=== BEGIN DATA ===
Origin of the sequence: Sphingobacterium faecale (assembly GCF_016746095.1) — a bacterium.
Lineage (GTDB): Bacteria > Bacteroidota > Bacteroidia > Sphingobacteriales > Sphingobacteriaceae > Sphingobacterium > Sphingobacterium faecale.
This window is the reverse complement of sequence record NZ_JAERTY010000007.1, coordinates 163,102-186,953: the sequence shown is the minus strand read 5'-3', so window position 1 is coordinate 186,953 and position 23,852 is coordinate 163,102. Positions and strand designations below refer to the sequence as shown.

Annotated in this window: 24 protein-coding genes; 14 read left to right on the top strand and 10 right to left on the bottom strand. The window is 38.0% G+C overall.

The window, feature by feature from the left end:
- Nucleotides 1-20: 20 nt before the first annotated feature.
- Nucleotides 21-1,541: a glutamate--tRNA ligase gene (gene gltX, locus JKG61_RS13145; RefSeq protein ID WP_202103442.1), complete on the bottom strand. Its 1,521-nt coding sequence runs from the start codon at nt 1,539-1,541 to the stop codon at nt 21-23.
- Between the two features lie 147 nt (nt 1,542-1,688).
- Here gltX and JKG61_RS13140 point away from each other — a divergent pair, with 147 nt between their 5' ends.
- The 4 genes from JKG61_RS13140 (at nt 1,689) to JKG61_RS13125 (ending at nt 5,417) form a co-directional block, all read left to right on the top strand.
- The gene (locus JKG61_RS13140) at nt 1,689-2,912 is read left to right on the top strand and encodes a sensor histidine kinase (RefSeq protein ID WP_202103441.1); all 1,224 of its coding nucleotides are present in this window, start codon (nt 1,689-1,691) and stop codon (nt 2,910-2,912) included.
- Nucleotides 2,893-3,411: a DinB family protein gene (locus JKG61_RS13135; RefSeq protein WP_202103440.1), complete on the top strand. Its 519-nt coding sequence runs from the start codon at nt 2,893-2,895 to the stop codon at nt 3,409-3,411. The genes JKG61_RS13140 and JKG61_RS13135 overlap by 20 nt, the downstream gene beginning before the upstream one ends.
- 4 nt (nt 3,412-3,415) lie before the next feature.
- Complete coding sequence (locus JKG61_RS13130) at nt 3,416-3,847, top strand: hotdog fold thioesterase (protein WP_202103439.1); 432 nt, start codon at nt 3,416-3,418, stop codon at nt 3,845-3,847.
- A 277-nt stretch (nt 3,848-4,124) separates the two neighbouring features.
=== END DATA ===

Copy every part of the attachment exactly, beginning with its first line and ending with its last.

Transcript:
Origin of the sequence: Sphingobacterium faecale (assembly GCF_016746095.1) — a bacterium.
Lineage (GTDB): Bacteria > Bacteroidota > Bacteroidia > Sphingobacteriales > Sphingobacteriaceae > Sphingobacterium > Sphingobacterium faecale.
This window is the reverse complement of sequence record NZ_JAERTY010000007.1, coordinates 163,102-186,953: the sequence shown is the minus strand read 5'-3', so window position 1 is coordinate 186,953 and position 23,852 is coordinate 163,102. Positions and strand designations below refer to the sequence as shown.

Annotated in this window: 24 protein-coding genes; 14 read left to right on the top strand and 10 right to left on the bottom strand. The window is 38.0% G+C overall.

The window, feature by feature from the left end:
- Nucleotides 1-20: 20 nt before the first annotated feature.
- Nucleotides 21-1,541: a glutamate--tRNA ligase gene (gene gltX, locus JKG61_RS13145; RefSeq protein ID WP_202103442.1), complete on the bottom strand. Its 1,521-nt coding sequence runs from the start codon at nt 1,539-1,541 to the stop codon at nt 21-23.
- Between the two features lie 147 nt (nt 1,542-1,688).
- Here gltX and JKG61_RS13140 point away from each other — a divergent pair, with 147 nt between their 5' ends.
- The 4 genes from JKG61_RS13140 (at nt 1,689) to JKG61_RS13125 (ending at nt 5,417) form a co-directional block, all read left to right on the top strand.
- The gene (locus JKG61_RS13140) at nt 1,689-2,912 is read left to right on the top strand and encodes a sensor histidine kinase (RefSeq protein ID WP_202103441.1); all 1,224 of its coding nucleotides are present in this window, start codon (nt 1,689-1,691) and stop codon (nt 2,910-2,912) included.
- Nucleotides 2,893-3,411: a DinB family protein gene (locus JKG61_RS13135; RefSeq protein WP_202103440.1), complete on the top strand. Its 519-nt coding sequence runs from the start codon at nt 2,893-2,895 to the stop codon at nt 3,409-3,411. The genes JKG61_RS13140 and JKG61_RS13135 overlap by 20 nt, the downstream gene beginning before the upstream one ends.
- 4 nt (nt 3,412-3,415) lie before the next feature.
- Complete coding sequence (locus JKG61_RS13130) at nt 3,416-3,847, top strand: hotdog fold thioesterase (protein WP_202103439.1); 432 nt, start codon at nt 3,416-3,418, stop codon at nt 3,845-3,847.
- A 277-nt stretch (nt 3,848-4,124) separates the two neighbouring features.